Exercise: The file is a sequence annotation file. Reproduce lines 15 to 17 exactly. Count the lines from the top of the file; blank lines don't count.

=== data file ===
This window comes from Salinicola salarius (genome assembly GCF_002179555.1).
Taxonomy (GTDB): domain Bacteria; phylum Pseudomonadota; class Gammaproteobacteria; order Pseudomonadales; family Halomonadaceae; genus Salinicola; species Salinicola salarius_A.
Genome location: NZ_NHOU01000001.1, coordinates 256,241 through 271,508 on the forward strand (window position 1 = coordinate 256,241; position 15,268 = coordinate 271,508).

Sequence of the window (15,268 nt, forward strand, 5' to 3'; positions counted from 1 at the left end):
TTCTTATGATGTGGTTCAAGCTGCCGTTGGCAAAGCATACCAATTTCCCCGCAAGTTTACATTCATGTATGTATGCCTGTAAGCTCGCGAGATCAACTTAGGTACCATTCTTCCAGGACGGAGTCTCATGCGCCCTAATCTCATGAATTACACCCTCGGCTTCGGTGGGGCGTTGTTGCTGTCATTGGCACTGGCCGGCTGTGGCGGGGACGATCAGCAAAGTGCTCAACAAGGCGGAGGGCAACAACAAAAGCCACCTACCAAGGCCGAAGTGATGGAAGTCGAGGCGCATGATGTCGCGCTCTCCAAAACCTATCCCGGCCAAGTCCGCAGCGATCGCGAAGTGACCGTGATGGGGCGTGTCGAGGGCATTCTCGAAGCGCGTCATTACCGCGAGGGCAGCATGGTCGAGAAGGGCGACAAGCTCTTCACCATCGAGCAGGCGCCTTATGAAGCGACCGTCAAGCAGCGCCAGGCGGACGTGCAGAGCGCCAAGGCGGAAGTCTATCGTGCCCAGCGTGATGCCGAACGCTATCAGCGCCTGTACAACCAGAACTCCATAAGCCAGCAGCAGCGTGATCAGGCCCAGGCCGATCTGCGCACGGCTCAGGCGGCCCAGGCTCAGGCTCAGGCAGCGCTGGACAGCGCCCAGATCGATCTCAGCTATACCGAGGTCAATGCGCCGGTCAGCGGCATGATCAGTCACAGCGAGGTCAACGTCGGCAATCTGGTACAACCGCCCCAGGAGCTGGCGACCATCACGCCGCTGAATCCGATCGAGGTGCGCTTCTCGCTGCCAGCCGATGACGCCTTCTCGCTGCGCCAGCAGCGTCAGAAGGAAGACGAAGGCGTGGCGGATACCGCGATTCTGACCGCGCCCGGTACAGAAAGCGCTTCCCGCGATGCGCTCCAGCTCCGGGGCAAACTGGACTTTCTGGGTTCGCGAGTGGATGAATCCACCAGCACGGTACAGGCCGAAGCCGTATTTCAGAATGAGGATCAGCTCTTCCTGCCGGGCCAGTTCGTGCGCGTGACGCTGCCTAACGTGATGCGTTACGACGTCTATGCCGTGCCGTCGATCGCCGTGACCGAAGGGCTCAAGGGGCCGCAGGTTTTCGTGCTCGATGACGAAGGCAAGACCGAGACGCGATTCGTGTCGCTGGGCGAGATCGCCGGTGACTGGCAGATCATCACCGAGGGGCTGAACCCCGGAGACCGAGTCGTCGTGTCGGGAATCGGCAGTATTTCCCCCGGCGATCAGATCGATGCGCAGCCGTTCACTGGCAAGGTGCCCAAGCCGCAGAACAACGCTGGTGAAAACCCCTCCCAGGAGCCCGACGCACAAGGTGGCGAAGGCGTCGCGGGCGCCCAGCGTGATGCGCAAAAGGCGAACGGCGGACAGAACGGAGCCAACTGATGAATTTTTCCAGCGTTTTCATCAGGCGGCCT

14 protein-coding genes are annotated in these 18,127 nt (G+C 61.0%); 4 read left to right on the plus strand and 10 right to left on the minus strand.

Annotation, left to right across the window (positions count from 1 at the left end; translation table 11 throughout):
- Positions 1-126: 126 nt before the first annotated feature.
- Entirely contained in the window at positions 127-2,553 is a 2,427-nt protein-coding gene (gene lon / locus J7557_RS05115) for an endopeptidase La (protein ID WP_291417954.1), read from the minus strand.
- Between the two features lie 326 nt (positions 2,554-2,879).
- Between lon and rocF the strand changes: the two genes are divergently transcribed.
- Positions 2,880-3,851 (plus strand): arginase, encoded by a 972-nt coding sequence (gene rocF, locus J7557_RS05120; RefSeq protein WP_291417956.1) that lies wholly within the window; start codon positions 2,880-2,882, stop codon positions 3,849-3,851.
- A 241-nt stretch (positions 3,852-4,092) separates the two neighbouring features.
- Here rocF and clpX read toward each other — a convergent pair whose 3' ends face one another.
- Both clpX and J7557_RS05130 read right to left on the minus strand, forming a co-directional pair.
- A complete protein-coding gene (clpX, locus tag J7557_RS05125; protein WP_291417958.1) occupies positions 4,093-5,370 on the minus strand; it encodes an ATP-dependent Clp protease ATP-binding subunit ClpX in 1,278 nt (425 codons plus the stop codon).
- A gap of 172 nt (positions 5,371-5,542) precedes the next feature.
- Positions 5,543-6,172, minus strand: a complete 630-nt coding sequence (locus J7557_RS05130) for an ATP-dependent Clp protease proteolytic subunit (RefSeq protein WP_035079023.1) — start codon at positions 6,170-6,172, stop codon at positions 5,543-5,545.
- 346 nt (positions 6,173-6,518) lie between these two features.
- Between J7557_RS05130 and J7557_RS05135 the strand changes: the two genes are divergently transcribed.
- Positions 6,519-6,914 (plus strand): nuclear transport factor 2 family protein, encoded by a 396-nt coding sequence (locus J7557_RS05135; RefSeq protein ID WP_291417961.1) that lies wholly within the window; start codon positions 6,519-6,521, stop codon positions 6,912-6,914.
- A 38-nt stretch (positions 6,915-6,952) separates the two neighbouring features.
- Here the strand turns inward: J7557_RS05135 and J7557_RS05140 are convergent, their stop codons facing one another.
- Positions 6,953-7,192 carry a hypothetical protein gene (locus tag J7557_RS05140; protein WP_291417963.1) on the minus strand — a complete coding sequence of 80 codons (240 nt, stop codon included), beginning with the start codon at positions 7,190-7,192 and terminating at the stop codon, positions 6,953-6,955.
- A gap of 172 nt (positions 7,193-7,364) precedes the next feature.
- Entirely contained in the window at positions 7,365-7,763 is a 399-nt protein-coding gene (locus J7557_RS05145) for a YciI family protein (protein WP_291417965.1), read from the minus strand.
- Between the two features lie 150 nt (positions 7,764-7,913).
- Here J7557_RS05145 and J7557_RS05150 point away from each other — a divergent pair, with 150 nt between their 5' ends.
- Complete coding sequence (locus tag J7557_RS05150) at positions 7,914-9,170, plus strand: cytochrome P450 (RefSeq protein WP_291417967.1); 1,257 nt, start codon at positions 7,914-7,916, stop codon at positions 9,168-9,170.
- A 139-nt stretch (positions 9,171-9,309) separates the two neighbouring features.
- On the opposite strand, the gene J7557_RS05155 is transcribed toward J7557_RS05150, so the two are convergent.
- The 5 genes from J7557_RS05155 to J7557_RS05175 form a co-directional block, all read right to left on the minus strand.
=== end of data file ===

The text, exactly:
- Both clpX and J7557_RS05130 read right to left on the minus strand, forming a co-directional pair.
- A complete protein-coding gene (clpX, locus tag J7557_RS05125; protein WP_291417958.1) occupies positions 4,093-5,370 on the minus strand; it encodes an ATP-dependent Clp protease ATP-binding subunit ClpX in 1,278 nt (425 codons plus the stop codon).
- A gap of 172 nt (positions 5,371-5,542) precedes the next feature.